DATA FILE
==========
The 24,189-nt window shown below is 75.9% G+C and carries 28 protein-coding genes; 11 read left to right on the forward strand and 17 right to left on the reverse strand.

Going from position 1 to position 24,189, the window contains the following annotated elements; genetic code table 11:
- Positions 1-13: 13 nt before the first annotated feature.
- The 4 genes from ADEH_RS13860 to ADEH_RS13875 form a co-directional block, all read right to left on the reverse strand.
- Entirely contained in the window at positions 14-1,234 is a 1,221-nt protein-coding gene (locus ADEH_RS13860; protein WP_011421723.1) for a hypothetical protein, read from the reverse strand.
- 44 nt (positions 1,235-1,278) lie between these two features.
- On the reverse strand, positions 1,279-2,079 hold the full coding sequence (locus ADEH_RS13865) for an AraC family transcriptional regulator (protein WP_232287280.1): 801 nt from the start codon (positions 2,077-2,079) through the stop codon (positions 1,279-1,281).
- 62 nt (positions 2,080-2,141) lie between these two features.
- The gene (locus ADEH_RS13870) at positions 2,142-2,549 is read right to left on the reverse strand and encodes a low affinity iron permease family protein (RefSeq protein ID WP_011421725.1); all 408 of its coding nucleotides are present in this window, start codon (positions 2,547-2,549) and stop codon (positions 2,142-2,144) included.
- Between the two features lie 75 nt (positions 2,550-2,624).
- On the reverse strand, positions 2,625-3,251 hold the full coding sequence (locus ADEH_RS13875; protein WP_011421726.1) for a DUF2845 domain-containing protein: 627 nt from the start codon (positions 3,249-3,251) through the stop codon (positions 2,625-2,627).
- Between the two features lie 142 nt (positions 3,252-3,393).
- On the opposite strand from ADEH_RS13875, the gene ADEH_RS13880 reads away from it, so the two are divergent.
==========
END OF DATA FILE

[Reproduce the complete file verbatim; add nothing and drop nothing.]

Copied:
The 24,189-nt window shown below is 75.9% G+C and carries 28 protein-coding genes; 11 read left to right on the forward strand and 17 right to left on the reverse strand.

Going from position 1 to position 24,189, the window contains the following annotated elements; genetic code table 11:
- Positions 1-13: 13 nt before the first annotated feature.
- The 4 genes from ADEH_RS13860 to ADEH_RS13875 form a co-directional block, all read right to left on the reverse strand.
- Entirely contained in the window at positions 14-1,234 is a 1,221-nt protein-coding gene (locus ADEH_RS13860; protein WP_011421723.1) for a hypothetical protein, read from the reverse strand.
- 44 nt (positions 1,235-1,278) lie between these two features.
- On the reverse strand, positions 1,279-2,079 hold the full coding sequence (locus ADEH_RS13865) for an AraC family transcriptional regulator (protein WP_232287280.1): 801 nt from the start codon (positions 2,077-2,079) through the stop codon (positions 1,279-1,281).
- 62 nt (positions 2,080-2,141) lie between these two features.
- The gene (locus ADEH_RS13870) at positions 2,142-2,549 is read right to left on the reverse strand and encodes a low affinity iron permease family protein (RefSeq protein ID WP_011421725.1); all 408 of its coding nucleotides are present in this window, start codon (positions 2,547-2,549) and stop codon (positions 2,142-2,144) included.
- Between the two features lie 75 nt (positions 2,550-2,624).
- On the reverse strand, positions 2,625-3,251 hold the full coding sequence (locus ADEH_RS13875; protein WP_011421726.1) for a DUF2845 domain-containing protein: 627 nt from the start codon (positions 3,249-3,251) through the stop codon (positions 2,625-2,627).
- Between the two features lie 142 nt (positions 3,252-3,393).
- On the opposite strand from ADEH_RS13875, the gene ADEH_RS13880 reads away from it, so the two are divergent.